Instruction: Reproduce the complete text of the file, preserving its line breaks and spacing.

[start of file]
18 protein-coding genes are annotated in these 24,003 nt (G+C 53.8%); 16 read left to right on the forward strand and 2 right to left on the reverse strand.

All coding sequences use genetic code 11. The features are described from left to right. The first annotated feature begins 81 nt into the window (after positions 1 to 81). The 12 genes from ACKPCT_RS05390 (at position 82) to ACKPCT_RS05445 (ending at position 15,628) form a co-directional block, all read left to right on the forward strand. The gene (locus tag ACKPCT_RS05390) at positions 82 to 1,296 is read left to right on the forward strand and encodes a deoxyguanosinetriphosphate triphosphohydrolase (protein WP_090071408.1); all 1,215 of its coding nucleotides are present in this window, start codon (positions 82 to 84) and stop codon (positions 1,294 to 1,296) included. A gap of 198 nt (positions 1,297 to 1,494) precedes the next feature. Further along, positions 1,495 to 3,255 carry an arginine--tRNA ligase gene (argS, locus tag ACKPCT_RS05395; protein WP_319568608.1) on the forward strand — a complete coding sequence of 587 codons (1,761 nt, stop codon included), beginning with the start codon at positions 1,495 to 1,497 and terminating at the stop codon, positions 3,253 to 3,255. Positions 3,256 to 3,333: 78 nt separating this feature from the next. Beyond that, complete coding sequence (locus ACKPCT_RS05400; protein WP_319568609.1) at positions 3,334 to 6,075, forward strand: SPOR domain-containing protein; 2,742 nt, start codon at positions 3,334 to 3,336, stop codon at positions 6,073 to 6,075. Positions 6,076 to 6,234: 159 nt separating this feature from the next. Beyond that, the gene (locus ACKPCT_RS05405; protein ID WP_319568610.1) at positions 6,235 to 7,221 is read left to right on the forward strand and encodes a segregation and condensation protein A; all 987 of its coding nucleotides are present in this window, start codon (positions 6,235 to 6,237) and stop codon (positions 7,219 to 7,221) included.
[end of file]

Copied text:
18 protein-coding genes are annotated in these 24,003 nt (G+C 53.8%); 16 read left to right on the forward strand and 2 right to left on the reverse strand.

All coding sequences use genetic code 11. The features are described from left to right. The first annotated feature begins 81 nt into the window (after positions 1 to 81). The 12 genes from ACKPCT_RS05390 (at position 82) to ACKPCT_RS05445 (ending at position 15,628) form a co-directional block, all read left to right on the forward strand. The gene (locus tag ACKPCT_RS05390) at positions 82 to 1,296 is read left to right on the forward strand and encodes a deoxyguanosinetriphosphate triphosphohydrolase (protein WP_090071408.1); all 1,215 of its coding nucleotides are present in this window, start codon (positions 82 to 84) and stop codon (positions 1,294 to 1,296) included. A gap of 198 nt (positions 1,297 to 1,494) precedes the next feature. Further along, positions 1,495 to 3,255 carry an arginine--tRNA ligase gene (argS, locus tag ACKPCT_RS05395; protein WP_319568608.1) on the forward strand — a complete coding sequence of 587 codons (1,761 nt, stop codon included), beginning with the start codon at positions 1,495 to 1,497 and terminating at the stop codon, positions 3,253 to 3,255. Positions 3,256 to 3,333: 78 nt separating this feature from the next. Beyond that, complete coding sequence (locus ACKPCT_RS05400; protein WP_319568609.1) at positions 3,334 to 6,075, forward strand: SPOR domain-containing protein; 2,742 nt, start codon at positions 3,334 to 3,336, stop codon at positions 6,073 to 6,075. Positions 6,076 to 6,234: 159 nt separating this feature from the next. Beyond that, the gene (locus ACKPCT_RS05405; protein ID WP_319568610.1) at positions 6,235 to 7,221 is read left to right on the forward strand and encodes a segregation and condensation protein A; all 987 of its coding nucleotides are present in this window, start codon (positions 6,235 to 6,237) and stop codon (positions 7,219 to 7,221) included.